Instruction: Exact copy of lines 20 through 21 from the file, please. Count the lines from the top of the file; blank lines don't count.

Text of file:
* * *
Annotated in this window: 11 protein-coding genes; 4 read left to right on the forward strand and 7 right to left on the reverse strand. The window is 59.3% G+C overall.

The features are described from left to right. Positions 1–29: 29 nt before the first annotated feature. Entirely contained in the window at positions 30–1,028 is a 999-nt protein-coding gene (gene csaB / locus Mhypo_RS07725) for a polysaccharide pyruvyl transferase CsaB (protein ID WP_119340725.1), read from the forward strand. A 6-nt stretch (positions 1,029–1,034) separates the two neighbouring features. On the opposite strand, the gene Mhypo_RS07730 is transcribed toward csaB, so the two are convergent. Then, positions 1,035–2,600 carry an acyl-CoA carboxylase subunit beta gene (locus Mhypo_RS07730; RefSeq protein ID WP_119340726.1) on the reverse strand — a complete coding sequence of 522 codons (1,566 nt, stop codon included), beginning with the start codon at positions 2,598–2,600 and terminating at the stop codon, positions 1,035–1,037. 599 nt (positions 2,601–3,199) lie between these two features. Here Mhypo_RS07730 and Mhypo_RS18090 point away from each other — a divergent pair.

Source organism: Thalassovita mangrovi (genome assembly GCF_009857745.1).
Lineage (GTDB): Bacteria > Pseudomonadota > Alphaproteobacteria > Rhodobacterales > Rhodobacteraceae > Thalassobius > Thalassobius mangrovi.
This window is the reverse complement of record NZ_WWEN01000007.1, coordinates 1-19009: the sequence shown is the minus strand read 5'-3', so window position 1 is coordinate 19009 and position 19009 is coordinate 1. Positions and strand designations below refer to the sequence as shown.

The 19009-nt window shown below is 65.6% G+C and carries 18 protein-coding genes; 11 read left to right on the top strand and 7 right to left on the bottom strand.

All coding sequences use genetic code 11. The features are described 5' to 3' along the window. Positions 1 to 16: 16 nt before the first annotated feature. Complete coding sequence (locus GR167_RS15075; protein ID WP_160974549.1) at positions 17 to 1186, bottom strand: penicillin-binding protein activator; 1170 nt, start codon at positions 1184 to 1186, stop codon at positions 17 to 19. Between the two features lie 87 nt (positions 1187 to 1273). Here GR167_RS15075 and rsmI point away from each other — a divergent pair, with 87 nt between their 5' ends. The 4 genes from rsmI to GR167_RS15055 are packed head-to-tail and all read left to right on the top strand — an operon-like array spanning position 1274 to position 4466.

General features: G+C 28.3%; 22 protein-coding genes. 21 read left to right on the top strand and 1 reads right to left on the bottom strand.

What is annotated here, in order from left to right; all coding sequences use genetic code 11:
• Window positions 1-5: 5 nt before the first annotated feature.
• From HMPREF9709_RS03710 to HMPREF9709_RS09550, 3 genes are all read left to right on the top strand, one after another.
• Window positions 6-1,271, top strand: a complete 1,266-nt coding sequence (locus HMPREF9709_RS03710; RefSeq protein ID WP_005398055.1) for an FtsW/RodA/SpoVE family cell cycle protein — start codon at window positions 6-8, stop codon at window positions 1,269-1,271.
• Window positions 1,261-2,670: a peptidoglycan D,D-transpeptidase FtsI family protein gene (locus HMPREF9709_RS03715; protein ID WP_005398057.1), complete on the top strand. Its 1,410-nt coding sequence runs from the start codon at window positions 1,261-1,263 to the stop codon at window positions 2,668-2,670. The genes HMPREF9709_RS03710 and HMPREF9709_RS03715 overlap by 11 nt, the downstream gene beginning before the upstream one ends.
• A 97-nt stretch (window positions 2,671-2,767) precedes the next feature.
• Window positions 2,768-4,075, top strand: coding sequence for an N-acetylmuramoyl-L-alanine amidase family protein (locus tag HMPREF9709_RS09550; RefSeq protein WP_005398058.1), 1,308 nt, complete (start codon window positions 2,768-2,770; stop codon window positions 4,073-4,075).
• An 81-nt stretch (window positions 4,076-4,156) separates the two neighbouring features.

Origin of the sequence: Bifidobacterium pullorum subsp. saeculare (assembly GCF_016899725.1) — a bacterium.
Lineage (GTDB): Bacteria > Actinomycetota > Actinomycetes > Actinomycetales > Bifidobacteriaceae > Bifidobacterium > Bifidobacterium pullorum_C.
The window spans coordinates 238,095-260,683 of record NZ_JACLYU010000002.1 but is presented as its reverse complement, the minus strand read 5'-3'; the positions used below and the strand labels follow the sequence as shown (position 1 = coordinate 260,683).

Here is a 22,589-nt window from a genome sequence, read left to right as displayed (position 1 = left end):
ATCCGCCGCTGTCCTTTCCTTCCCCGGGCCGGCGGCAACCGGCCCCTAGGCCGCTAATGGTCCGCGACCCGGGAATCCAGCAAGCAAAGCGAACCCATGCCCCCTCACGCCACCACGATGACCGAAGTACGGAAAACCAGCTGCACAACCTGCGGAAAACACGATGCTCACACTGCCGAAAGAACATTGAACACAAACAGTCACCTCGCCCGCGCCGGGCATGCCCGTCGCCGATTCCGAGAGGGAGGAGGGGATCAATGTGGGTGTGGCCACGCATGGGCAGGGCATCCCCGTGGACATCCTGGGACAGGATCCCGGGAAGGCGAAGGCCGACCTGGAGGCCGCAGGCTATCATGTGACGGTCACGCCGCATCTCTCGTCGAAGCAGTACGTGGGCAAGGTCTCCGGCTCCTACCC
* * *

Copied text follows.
Here is a 22,589-nt window from a genome sequence, read left to right as displayed (position 1 = left end):
ATCCGCCGCTGTCCTTTCCTTCCCCGGGCCGGCGGCAACCGGCCCCTAGGCCGCTAATGGTCCGCGACCCGGGAATCCAGCAAGCAAAGCGAACCCATGCCCCCTCACGCCACCACGATGACCGAAGTACGGAAAACCAGCTGCACAACCTGCGGAAAACACGATGCTCACACTGCCGAAAGAACATTGAACACAAACAGTCACCTCGCCCGCGCCGGGCATGCCCGTCGCCGATTCCGAGAGGGAGGAGGGGATCAATGTGGGTGTGGCCACGCATGGGCAGGGCATCCCCGTGGACATCCTGGGACAGGATCCCGGGAAGGCGAAGGCCGACCTGGAGGCCGCAGGCTATCATGTGACGGTCACGCCGCATCTCTCGTCGAAGCAGTACGTGGGCAAGGTCTCCGGCTCCTACCC